Dave Munger (left) and Research Blogging advisory team member Eric Schnell (right) following a presentation of ResearchBlogging.org at the NISO Discovery Tools forum (a conference for librarians interested in Web 2.0 technologies).
Readers might have noticed the references at the bottom of some of my posts. The generated references and links were done via Researchblogging.org. Want to know a secret? if you only want to read posts on peer reviewed articles you can subscribe to RSS feeds on Researchblogging.org for the subjects of your interest. With a search you can easily subscribe to a blogger, see my blogposts for RSS feed
What is Researchblogging.org?
ResearchBlogging.org is an organization that strives to identify serious academic blog posts about peer-reviewed research. It is a self-enrolled, quality standards program created by Dave Munger, who writes for the psychology blog Cognitive Daily. ResearchBlogging.org aggregates blog posts from around the Web discussing peer-reviewed scientific research.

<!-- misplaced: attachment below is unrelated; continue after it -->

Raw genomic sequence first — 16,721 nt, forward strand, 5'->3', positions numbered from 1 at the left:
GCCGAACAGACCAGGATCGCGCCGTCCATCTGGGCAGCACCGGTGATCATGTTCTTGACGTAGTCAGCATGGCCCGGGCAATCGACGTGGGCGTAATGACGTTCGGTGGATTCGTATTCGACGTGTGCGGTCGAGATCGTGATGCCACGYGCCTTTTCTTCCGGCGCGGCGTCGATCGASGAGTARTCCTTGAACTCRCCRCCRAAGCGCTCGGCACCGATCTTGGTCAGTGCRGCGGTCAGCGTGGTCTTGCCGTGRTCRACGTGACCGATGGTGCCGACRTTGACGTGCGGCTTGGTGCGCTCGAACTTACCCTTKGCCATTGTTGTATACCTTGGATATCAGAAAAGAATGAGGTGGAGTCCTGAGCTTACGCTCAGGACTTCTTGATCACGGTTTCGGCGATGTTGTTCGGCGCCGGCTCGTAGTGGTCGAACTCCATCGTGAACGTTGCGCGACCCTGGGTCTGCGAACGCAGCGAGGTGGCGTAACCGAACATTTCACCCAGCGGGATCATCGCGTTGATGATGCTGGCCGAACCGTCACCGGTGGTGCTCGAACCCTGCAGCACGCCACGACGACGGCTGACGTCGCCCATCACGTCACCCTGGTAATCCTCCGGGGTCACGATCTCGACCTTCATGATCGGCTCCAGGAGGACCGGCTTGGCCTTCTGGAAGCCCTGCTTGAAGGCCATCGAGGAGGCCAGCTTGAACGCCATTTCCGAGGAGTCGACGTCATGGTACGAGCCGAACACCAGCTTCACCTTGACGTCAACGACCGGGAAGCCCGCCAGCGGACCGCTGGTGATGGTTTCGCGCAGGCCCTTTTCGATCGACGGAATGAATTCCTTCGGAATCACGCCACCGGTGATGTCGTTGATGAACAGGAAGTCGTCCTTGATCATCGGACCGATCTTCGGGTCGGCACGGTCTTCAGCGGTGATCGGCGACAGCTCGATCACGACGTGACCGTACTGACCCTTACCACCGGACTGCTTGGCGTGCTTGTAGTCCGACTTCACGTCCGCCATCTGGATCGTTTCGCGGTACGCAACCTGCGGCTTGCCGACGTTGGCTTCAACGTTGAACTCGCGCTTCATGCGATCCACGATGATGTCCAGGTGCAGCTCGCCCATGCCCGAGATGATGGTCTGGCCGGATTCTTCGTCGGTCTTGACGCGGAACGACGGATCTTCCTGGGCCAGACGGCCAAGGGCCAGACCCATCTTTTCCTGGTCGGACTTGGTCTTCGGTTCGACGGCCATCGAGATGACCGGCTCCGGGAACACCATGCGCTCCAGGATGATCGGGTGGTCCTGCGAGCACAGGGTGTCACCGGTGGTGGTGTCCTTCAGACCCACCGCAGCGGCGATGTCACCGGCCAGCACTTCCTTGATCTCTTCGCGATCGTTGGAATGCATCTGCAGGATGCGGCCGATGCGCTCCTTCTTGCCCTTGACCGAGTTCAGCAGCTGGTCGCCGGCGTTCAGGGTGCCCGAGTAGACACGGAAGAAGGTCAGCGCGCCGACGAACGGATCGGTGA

On Next Generation Science a interview with Dave Munger and one of the founders of Researchblogging.org. You can read about why it was created, the guidelines you have to adhere to become a member and publish under their icon.
I’m a writer who’s also a former science teacher and textbook editor, so I’m very concerned about how information, scientific and otherwise, gets distributed (or not distributed). Greta Munger, my co-blogger on Cognitive Daily, is the real scientist, a psychology professor at Davidson College who identifies the research we write about and makes sure whatever we do publish on our site is accurate and high-quality.
The most interesting part is about the future of Researchblogging.org
I see scientists taking more responsibility for disseminating the results of their work to the public, relying less on the media to interpret their results for them. Eventually every lab will have a blog that discusses not only the research coming out of their own lab, but also other relevant research from around the world. ResearchBlogging.org can be a hub connecting all those discussions, bringing researchers together and sharing that research with interested members of the lay public.
Cool, what do you think?